Ai Weiwei Appeal Rejected

The world-renowned artist slams the verdict in the tax evasion case against him as a testament to the unfairness of China's legal system.
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Ai Weiwei speaks to reporters outside the court in Beijing that rejected his final appeal, Sept. 27, 2012.
Ai Weiwei speaks to reporters outside the court in Beijing that rejected his final appeal, Sept. 27, 2012.

Dissident Chinese artist Ai Weiwei lost his final appeal Thursday against a U.S. $2.4 million tax evasion fine and said he will not pay the remainder of the penalty that could land him in jail.

Beijing’s No. 2 Intermediate Court upheld the fine that was levied against Ai’s design company, Fake Cultural Development Ltd., last year in a penalty the artist has long considered political retaliation against his social activism.

Ai slammed the rejection of his appeal as a testament to the unfairness of China’s legal processes.

“This case is not about our Fake Company, but about the fairness and openness of the Chinese legal system,” he told RFA’s Mandarin service.

In the appeal, his second against the fine, Ai had accused the tax bureau of violating laws in handling witnesses, gathering evidence, and scrutinizing company accounts. But the court rejected the claims and the ruling cannot be appealed again.

“Since the beginning of the case, we have wrestled through many rounds with the authorities. Each time we wished that the police, the tax authorities, or the court could understand the problems hidden behind the so-called tax evasion charges,” Ai said.

“Now all our efforts have completely failed.”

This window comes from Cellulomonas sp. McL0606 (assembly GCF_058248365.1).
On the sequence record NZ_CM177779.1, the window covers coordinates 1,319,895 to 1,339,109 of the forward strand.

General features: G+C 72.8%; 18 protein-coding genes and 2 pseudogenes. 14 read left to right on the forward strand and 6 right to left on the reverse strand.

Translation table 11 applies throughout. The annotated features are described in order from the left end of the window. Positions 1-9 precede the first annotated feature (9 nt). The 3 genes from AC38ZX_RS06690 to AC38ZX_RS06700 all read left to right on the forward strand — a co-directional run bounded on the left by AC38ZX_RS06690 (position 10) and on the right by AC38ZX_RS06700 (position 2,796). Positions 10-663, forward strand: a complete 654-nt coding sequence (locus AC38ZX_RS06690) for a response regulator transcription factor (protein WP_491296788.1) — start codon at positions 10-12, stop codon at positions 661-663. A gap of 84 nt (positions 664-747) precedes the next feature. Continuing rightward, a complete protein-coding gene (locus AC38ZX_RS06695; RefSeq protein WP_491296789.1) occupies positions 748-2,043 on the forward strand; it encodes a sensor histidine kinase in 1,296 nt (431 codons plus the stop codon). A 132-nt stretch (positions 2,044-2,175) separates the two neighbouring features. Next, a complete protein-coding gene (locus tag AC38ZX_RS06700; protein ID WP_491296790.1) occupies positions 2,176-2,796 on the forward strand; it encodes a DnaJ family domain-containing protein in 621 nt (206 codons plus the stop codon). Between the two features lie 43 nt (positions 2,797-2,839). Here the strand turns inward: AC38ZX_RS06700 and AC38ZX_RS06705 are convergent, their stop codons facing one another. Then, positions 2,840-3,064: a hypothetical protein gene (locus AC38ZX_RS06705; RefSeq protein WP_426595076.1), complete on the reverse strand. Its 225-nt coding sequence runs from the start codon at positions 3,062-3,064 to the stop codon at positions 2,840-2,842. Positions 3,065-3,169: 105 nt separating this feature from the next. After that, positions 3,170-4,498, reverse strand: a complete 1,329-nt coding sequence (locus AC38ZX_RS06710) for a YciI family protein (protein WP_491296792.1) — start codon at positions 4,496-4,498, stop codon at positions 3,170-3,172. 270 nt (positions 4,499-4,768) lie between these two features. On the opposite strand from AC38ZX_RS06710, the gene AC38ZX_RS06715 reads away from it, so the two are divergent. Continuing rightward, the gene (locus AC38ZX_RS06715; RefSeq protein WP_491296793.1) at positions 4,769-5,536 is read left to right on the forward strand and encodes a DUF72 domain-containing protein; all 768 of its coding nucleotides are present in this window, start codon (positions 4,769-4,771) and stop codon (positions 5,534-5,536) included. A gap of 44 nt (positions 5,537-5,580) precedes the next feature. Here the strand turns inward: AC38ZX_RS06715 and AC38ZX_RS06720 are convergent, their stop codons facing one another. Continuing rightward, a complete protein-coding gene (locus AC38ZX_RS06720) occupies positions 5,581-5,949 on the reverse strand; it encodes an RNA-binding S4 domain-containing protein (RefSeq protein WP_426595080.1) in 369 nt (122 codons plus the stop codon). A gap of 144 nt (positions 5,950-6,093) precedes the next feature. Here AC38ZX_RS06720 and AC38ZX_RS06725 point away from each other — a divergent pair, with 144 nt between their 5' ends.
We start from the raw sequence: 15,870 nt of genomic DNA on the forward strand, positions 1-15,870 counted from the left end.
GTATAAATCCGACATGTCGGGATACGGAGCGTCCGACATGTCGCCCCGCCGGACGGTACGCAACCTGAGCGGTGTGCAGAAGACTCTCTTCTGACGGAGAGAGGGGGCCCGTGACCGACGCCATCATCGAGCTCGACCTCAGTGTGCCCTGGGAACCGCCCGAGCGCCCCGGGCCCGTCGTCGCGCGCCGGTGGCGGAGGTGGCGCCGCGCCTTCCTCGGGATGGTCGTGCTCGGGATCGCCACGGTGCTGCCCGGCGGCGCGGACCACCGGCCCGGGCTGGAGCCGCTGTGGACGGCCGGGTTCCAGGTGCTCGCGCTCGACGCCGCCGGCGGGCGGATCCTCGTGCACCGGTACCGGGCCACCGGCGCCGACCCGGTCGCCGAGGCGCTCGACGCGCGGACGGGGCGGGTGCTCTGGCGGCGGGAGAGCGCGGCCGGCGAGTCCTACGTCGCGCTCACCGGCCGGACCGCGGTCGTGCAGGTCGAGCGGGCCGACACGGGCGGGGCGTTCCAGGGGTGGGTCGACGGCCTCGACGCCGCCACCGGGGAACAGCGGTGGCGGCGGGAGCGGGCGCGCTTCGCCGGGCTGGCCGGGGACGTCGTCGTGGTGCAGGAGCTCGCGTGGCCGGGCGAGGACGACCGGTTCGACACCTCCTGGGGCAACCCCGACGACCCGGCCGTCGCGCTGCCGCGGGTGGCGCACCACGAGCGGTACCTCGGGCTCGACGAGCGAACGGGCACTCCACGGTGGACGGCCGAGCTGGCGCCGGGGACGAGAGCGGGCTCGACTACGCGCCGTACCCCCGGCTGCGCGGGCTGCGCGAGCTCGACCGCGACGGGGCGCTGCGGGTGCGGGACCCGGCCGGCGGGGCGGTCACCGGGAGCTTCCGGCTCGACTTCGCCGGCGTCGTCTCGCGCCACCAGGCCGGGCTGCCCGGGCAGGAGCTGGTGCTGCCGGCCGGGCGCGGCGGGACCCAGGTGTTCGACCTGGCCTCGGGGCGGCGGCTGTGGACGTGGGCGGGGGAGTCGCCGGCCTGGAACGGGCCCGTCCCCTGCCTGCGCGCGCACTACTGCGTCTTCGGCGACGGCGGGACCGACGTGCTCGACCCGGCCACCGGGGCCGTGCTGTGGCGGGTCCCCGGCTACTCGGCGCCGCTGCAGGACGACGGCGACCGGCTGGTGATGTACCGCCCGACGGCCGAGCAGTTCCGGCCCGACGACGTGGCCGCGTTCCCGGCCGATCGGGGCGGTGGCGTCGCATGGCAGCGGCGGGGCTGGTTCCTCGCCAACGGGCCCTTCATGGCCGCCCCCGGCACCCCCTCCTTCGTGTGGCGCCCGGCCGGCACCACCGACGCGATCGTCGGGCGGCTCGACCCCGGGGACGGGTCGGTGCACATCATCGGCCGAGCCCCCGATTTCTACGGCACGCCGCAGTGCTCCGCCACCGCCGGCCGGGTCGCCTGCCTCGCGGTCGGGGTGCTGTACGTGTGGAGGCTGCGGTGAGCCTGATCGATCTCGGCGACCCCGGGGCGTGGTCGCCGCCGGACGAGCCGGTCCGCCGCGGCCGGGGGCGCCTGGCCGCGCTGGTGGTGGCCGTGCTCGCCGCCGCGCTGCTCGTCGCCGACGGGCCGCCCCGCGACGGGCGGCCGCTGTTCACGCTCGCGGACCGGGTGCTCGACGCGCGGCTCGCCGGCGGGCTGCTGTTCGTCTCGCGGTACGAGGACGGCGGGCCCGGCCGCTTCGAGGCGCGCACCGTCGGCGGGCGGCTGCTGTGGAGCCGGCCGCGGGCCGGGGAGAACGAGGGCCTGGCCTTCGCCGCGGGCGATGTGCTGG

Beijing-based rights lawyer Liu Xiaoyuan, who accompanied Ai to the court’s announcement of the verdict, said the rejection of the appeal had been a foregone conclusion.

“The court cannot change its verdict for the first trial, and their purpose is simply to confirm that Ai Weiwei is wrong,” he told RFA’s Mandarin service.

Refusing to pay

Ai’s design company has posted a bond of 8.45 million yuan  (U.S. $1.3 million) of the 15 million (U.S. $2.4 million) yuan fine, which will be automatically collected and put toward the fine.

But reiterating earlier refusals, Ai told reporters Thursday he will not pay the remaining 6.55 million yuan (U.S. $1.1 million), which could send him to prison.

"If I need to go to jail, there's nothing I can do about it," Ai said, according to Reuters news agency.

"This country has no fairness and justice, [and] even if I've paid the 6 million yuan, I still could possibly go to jail. They don't need an excuse to arrest me—they can always find another excuse at any time."

The bond was posted with the help of tens of thousands of supporters who sent in nearly 9 million yuan worth of small donations—sometimes in the form of bills folded into paper airplanes and thrown over the gate of his Beijing home—after Ai’s 81-day detention last year prompted an international outcry.

Ai was taken into custody at airport in April 2011 on his way to Hong Kong and held in a secret location, and the tax evasion charges were brought against him when he re-emerged in Beijing three months later.

The 55-year old contemporary artist, architect, filmmaker, and blogger has spoken out against the ruling Chinese Communist Party and accused the government of flouting the rule of law and the rights of citizens.

Legal procedures

Throughout the case, authorities failed to follow basic procedures and have repeatedly denied Ai his legal rights, Ai told reporters.

Thursday’s ruling was made with no hearing held since the rejection of the previous appeal, even though his lawyers had new evidence to bring against the Beijing tax bureau, Ai said.

The court notified Ai’s wife Lu Qing, who is the legal owner of the company, of the announcement of the appeal verdict by telephone, instead of the required three-day written notice, he said.

One member of his legal team, Beijing-based rights advocate Pu Zhiqiang, was in France and could not make it back in time.

When a court delivered the verdict on the appeal in June of this year, large numbers of police prevented Ai from attending.

Authorities are holding on to Ai’s passport, effectively barring him from leaving the country.

Reported by Xin Yu for RFA’s Mandarin service. Translated by Ping Chen. Written in English by Rachel Vandenbrink.





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